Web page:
Memories are most important part of any computer system. There are various kinds of memory available in market which can be categorized differently based on certain aspects like speed, cost and efficiency. The names as we know in computer languages are given below in their access order…
Now the important issue is what makes L1, L2 or L3 caches much faster than the main memory as both are random access memory(means they loose their values after power off). The answer is their basic construction, Cache is SRAM and Main Memory is DRAM mostly. Here is the difference between the two:
There are two types of Random Access Memory or RAM, each has its own advantages and disadvantages compared to the other. SRAM (Static RAM) and DRAM (Dynamic RAM) holds data but in a different ways. DRAM requires the data to be refreshed periodically in order to retain the data. SRAM does not need to be refreshed as the transistors inside would continue to hold the data as long as the power supply is not cut off. This behavior leads to a few advantages, not the least of which is the much faster speed that data can be written and read.
The additional circuitry and timing needed to introduce the refresh creates some complications that makes DRAM memory slower and less desirable than SRAM. One complication is the much higher power used by DRAM memory, this difference is very significant in battery powered devices. SRAM modules are also much simpler compared to DRAM, which makes it easier for most people to create an interface to access the memory. This makes it easier to work with for hobbyists and even for prototyping.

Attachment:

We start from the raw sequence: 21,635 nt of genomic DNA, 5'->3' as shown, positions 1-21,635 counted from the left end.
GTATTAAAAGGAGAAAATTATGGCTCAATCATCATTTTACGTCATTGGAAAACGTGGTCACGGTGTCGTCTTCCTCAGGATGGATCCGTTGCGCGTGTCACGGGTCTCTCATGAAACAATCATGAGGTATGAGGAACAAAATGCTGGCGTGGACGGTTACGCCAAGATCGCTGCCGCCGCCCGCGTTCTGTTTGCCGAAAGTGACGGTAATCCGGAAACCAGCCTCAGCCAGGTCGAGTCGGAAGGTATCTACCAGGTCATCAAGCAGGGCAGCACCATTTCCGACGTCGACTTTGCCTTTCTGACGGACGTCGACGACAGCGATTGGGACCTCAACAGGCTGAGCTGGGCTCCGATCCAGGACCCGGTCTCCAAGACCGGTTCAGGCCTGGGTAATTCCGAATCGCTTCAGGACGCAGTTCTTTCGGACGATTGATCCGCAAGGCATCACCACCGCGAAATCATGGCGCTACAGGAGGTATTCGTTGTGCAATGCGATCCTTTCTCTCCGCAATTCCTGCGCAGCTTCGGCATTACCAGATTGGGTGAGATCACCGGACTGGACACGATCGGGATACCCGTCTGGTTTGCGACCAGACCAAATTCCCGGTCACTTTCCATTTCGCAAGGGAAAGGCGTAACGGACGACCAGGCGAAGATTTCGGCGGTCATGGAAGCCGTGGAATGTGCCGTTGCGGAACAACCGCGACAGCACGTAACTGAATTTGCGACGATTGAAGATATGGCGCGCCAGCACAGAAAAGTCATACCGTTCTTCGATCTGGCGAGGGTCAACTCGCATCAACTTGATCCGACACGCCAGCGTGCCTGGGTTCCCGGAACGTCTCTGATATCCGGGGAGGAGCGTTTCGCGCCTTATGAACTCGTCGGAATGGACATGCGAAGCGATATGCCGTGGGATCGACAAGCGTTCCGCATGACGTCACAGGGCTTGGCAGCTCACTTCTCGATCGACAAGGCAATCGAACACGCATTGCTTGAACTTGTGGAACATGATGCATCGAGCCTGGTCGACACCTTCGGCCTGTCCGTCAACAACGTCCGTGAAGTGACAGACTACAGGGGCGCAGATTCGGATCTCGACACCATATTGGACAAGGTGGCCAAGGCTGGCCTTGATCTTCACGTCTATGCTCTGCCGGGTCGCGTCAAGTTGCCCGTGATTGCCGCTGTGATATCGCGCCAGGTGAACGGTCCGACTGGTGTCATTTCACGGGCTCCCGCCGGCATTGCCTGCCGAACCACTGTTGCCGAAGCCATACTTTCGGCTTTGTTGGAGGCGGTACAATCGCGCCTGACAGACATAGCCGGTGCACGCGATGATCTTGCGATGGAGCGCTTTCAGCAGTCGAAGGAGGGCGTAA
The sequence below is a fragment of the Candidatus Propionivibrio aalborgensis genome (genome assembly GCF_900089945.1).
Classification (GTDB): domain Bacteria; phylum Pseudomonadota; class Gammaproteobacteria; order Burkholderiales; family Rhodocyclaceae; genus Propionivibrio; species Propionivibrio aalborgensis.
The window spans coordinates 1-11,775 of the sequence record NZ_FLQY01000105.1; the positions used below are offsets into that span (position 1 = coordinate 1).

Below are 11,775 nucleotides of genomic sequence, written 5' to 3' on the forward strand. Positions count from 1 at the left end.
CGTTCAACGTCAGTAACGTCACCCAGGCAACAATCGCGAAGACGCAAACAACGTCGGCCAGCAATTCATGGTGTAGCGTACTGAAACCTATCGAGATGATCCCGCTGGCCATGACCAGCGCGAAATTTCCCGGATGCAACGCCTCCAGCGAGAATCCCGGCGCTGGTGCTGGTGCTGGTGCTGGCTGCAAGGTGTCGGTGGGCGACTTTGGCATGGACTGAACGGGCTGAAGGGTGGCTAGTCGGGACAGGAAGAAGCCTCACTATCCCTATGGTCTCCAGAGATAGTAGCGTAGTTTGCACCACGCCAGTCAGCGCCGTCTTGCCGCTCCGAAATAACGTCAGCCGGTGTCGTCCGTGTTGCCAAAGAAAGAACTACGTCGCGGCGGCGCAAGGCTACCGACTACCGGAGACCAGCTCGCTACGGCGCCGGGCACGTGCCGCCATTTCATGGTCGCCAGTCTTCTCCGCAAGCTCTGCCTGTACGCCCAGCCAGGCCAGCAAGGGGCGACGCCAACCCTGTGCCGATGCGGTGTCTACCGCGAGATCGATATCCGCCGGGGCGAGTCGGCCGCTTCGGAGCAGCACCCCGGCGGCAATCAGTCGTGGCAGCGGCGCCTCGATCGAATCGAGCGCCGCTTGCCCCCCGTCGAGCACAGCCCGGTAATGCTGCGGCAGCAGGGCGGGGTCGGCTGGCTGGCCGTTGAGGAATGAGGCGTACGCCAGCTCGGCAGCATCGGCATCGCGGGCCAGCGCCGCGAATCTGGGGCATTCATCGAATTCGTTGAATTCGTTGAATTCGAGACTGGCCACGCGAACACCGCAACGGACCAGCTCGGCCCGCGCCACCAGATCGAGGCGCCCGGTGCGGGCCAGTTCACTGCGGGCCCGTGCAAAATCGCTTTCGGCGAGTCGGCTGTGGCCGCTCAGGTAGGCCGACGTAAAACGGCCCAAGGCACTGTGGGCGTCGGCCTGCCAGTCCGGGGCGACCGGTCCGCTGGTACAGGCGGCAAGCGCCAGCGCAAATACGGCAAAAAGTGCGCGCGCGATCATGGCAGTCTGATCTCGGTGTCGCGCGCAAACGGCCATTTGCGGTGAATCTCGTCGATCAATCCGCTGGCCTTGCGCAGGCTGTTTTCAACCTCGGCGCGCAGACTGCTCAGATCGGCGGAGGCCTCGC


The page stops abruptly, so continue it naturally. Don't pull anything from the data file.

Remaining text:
Structurally, SRAM needs a lot more transistors in order to store a certain amount of memory. A DRAM module only needs a transistor and a capacitor for every bit of data where SRAM needs 6 transistors. Because the number of transistors in a memory module determine its capacity, a DRAM module can have almost 6 times more capacity with a similar transistor count to an SRAM module. This ultimately boils down to price, which is what most buyers are really concerned with.
Because of its lower price, DRAM has become the mainstream in computer main memory despite being slower and more power hungry compared to SRAM. SRAM memory is still used in a lot of devices where speed is more crucial than capacity. The most prominent use of SRAM is in the cache memory of processors where speed is very essential, and the low power consumption translates to less heat that needs to be dissipated. Even hard drives, optical drives, and other devices that needs cache memory or buffers use SRAM modules.
1. SRAM is static while DRAM is dynamic
2. SRAM is faster compared to DRAM
3. SRAM consumes less power than DRAM
4. SRAM uses more transistors per bit of memory compared to DRAM
5. SRAM is more expensive than DRAM
6. Cheaper DRAM is used in main memory while SRAM is commonly used in cache memory
Below are some very good resources to read on memory: